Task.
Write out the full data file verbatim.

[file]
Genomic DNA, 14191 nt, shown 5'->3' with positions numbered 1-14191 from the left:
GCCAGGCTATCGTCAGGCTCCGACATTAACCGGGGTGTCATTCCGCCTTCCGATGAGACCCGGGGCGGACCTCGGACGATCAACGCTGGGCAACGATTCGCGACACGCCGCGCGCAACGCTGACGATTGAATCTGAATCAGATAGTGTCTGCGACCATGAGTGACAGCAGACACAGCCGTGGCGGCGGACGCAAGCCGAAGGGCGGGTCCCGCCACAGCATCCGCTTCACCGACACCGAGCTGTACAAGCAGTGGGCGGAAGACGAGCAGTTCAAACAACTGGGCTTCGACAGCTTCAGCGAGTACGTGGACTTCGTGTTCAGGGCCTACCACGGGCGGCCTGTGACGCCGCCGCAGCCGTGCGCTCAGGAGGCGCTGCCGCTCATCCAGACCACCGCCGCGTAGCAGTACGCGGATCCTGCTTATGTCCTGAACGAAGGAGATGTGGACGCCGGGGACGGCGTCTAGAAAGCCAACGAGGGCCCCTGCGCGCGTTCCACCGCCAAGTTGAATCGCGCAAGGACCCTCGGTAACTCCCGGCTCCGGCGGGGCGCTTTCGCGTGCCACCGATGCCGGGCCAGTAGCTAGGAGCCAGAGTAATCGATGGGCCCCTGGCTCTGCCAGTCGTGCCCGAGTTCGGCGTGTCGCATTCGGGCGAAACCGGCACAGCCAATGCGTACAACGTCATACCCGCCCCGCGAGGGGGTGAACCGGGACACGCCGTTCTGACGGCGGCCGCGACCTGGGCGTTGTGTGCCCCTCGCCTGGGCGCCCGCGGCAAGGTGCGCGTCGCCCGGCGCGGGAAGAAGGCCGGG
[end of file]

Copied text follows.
Genomic DNA, 14191 nt, shown 5'->3' with positions numbered 1-14191 from the left:
GCCAGGCTATCGTCAGGCTCCGACATTAACCGGGGTGTCATTCCGCCTTCCGATGAGACCCGGGGCGGACCTCGGACGATCAACGCTGGGCAACGATTCGCGACACGCCGCGCGCAACGCTGACGATTGAATCTGAATCAGATAGTGTCTGCGACCATGAGTGACAGCAGACACAGCCGTGGCGGCGGACGCAAGCCGAAGGGCGGGTCCCGCCACAGCATCCGCTTCACCGACACCGAGCTGTACAAGCAGTGGGCGGAAGACGAGCAGTTCAAACAACTGGGCTTCGACAGCTTCAGCGAGTACGTGGACTTCGTGTTCAGGGCCTACCACGGGCGGCCTGTGACGCCGCCGCAGCCGTGCGCTCAGGAGGCGCTGCCGCTCATCCAGACCACCGCCGCGTAGCAGTACGCGGATCCTGCTTATGTCCTGAACGAAGGAGATGTGGACGCCGGGGACGGCGTCTAGAAAGCCAACGAGGGCCCCTGCGCGCGTTCCACCGCCAAGTTGAATCGCGCAAGGACCCTCGGTAACTCCCGGCTCCGGCGGGGCGCTTTCGCGTGCCACCGATGCCGGGCCAGTAGCTAGGAGCCAGAGTAATCGATGGGCCCCTGGCTCTGCCAGTCGTGCCCGAGTTCGGCGTGTCGCATTCGGGCGAAACCGGCACAGCCAATGCGTACAACGTCATACCCGCCCCGCGAGGGGGTGAACCGGGACACGCCGTTCTGACGGCGGCCGCGACCTGGGCGTTGTGTGCCCCTCGCCTGGGCGCCCGCGGCAAGGTGCGCGTCGCCCGGCGCGGGAAGAAGGCCGGG